From there they were trucked to another city in Wetzlar, Germany, to a large camp for displaced persons of the war. The accommodations were not pleasant, with only straw to sleep on, and men and women were camped together.
Soon after, Christina and a friend, Maggie, were successful in applying for and securing a job, serving Polish military personnel at one of their German base camps. “We had a nice room, rugs on the floor, and a mattress! I was in charge of the dining room; it was a good job”, she said. Later this camp moved to Darmstadt, Germany.
During this time, Christina said many had an opportunity to go back to Poland. However, she reported that she was afraid to go, because, at this point, the Russians had taken over the country, and it was not safe. Communism was not for her. She had a good job, and was being treated well for the first time.
Beginning of a New Life
One fateful night, Christina met the person who would become her husband. Richard Thielen (Dick) was an American soldier, stationed near where Christina lived. “I attended a dance on New Year’s Eve, and that’s where I met Dick,” she said.
Christina reported there was musical instruments, chocolate, and coffee at the dance. At one point, everyone watched as the door opened and two Americans entered. “One of them walked across the dance floor, grabbed my arm, and didn’t let go!” she said with a laugh. “Dick pursued me every day, and I kept putting him off, until my friends finally said to give him a chance!” The rest, as they say, is history. Dick, who is originally from Melrose, MN, and Christina were married 9 months later in Darmshtadt, Germany that year.
Dick and Christina eventually made their home in St. Cloud, MN. They raised eight children, with the youngest child, Grace Janssen, also a member of Saint Henry’s.
Grace discovered 15 years ago that a fund was set up for survivors of the Polish holocaust by the Polish and German consulate. The funds were set up as reparation for the harm, suffering, and atrocities committed against the prisoners of WWII. Grace was able to produce all the documentation needed and Christina, as a holocaust survivor, was awarded a small amount of funds from this account.
“When I received this money, I knew I wanted to put it to good use.”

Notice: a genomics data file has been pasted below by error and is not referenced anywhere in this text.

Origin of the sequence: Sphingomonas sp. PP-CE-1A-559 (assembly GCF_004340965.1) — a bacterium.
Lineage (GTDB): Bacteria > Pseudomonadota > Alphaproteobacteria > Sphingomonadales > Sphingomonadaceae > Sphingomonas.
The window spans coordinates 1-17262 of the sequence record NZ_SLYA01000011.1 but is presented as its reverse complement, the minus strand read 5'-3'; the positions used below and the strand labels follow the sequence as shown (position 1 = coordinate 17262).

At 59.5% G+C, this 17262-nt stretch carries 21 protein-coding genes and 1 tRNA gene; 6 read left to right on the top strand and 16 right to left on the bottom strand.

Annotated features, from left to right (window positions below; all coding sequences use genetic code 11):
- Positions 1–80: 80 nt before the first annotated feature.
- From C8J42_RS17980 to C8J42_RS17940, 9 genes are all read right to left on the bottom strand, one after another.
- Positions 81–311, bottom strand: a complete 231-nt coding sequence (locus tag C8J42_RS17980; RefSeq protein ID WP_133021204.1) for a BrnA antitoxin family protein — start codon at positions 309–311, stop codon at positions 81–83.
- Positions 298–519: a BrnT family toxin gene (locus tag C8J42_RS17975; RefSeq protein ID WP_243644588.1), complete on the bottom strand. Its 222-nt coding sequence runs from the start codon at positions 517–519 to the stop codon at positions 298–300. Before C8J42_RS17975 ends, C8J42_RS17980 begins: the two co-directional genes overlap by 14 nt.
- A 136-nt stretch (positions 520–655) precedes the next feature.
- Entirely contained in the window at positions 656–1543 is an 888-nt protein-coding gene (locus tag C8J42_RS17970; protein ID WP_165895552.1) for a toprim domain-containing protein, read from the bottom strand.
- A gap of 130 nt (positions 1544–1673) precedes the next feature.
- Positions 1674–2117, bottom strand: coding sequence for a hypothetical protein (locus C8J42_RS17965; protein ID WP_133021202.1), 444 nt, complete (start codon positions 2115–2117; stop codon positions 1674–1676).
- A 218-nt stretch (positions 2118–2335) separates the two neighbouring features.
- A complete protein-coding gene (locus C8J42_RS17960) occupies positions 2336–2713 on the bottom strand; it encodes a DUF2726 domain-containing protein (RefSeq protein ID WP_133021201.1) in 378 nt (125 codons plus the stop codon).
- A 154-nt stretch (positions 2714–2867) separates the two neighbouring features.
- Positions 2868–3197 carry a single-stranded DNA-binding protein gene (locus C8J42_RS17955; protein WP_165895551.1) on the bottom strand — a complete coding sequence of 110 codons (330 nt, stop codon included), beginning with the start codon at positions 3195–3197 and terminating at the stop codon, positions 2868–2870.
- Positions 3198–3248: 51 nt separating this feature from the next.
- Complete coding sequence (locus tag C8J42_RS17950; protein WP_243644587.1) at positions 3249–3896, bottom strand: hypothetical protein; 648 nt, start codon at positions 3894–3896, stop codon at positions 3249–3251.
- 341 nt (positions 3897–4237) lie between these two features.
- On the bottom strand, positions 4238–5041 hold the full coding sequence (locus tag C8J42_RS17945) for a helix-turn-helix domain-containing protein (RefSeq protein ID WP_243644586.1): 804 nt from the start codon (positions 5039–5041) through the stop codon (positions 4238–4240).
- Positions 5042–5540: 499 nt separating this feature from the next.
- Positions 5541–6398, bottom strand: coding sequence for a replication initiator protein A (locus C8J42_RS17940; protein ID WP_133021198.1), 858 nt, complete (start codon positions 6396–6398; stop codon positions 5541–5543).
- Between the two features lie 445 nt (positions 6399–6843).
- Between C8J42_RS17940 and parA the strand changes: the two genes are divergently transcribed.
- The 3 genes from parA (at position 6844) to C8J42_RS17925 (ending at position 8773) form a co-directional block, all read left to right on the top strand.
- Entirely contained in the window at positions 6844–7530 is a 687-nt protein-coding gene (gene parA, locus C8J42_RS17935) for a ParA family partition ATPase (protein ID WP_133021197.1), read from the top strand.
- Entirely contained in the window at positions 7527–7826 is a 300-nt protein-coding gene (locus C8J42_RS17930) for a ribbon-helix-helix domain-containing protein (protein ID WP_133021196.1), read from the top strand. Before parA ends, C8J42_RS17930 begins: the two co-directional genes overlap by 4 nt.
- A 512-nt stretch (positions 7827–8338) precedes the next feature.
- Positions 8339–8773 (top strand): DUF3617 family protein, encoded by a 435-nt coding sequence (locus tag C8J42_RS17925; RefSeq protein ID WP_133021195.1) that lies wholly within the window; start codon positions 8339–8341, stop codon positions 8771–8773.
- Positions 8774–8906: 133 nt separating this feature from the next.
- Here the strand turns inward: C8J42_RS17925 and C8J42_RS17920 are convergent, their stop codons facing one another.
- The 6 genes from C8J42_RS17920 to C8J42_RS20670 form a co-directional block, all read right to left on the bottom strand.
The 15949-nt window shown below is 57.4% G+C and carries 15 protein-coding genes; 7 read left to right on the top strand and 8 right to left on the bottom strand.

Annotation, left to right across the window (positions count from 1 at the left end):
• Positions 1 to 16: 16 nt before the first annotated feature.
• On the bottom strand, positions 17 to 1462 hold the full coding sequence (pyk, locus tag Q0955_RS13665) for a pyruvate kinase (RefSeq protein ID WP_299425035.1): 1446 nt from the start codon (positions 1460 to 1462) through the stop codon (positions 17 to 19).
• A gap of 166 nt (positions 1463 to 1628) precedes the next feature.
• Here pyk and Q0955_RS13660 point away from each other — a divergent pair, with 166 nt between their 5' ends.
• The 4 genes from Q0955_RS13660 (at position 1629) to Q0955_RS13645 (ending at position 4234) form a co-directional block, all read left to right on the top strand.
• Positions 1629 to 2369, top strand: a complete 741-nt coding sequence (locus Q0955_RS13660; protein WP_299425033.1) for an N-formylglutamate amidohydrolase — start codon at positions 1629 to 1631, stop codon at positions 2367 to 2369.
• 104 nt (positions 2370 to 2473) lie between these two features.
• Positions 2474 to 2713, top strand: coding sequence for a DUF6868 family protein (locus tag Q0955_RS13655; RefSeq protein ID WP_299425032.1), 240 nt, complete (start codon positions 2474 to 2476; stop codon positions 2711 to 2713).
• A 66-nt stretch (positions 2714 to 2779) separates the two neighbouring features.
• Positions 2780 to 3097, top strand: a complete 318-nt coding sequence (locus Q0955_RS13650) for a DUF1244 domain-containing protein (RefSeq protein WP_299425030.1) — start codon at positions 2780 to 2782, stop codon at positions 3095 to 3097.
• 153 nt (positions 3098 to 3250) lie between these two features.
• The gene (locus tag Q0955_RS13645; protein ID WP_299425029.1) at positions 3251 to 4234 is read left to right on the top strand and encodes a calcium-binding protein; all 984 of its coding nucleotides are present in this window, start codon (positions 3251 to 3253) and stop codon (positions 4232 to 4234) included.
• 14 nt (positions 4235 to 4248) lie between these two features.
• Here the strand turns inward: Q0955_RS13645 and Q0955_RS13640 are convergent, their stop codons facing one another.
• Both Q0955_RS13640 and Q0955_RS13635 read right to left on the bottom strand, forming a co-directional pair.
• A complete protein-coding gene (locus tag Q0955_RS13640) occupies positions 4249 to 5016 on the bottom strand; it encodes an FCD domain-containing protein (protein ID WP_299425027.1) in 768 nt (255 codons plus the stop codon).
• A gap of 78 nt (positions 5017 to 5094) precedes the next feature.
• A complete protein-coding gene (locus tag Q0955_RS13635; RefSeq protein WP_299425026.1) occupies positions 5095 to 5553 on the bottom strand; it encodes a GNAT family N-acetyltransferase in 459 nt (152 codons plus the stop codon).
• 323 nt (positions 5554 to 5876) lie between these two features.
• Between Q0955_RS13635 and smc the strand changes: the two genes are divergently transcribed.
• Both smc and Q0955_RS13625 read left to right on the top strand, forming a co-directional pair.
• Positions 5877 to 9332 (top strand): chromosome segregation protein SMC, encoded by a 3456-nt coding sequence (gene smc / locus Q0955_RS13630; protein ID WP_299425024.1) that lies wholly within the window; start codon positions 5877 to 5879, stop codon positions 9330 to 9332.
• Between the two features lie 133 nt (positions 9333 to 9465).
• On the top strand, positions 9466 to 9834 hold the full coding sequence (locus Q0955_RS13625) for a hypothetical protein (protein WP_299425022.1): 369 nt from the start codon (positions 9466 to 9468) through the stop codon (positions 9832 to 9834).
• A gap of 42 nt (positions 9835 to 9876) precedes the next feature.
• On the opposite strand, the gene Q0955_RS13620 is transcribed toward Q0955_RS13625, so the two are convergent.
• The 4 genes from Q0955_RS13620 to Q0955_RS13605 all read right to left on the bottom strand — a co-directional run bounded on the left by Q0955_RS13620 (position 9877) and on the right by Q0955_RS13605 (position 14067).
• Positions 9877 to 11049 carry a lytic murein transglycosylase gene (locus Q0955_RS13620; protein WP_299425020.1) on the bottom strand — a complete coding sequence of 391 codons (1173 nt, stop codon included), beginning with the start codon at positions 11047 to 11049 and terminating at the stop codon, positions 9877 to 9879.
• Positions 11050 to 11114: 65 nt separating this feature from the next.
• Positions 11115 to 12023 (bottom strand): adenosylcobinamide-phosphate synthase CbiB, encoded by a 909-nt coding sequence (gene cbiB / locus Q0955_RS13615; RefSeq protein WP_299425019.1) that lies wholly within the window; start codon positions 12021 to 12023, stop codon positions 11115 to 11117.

So, when Father Tim Rudolphi, who was the pastor at Saint Henry’s at the time, was looking to raise funds for a new crucifix, Christina was planning to support the fundraising efforts. “I was going to donate a part of it, but later that night God moved my heart and I thought, ‘OK Lord, let's go for it all.”
Christina went on to say, “When I look at that crucifix, I see Him . . . all the suffering Jesus experienced. I see myself with Him there. In the paradox of suffering, sorrow and pain which led to the resurrection and glorious freedom from captivity and death. What a privilege to be able to donate, as a gift of thanksgiving, this powerful, bittersweet and beautiful crucifix in honor of our Lord and for the people of Saint Henry.
God was always with me during this time, and I want to always be right with Him.”
June 4, 2021
The Upper Room Retreat
May 28, 2021
Clarity with Clergy
Last night was a second offering of Clarity with Clergy, held this time in the Gathering Space instead of electronically on Zoom. We had a nice turn out of 15 people. Ten questions were submitted online and were answered by Father and Deacon, as well as several from the attendees. Topics ranged from Purgatory to Christ calling his mother Woman, from forgiveness of sins to music selection and more. Those in attendance agreed that they had each learned something and were glad they attended.
"Purgatory is like a really nice car wash." -Father Barnes
The Month of May Honoring Mother Mary
As Catholics, we have honored Mary, mother of Jesus, during the month of May since the 13th century. Traditions have included praying the rosary each day, a “crowning” of Mary event, and special readings, devotions, and prayers.
Here are few ways we invite you to celebrate Mary’s special month:
Suggestions of places to purchase your very own statue of Mary.
St. Patrick’s Books and Gifts 25 Birch Ave S in Maple Lake www.stpatricksonline.com
Leaflet Missal 976 W Minnehaha Ave in St. Paul www.leafletonline.com
Click on the links below to view past newsletters.
Spirit on 7th Street Summer 2015 Newsletter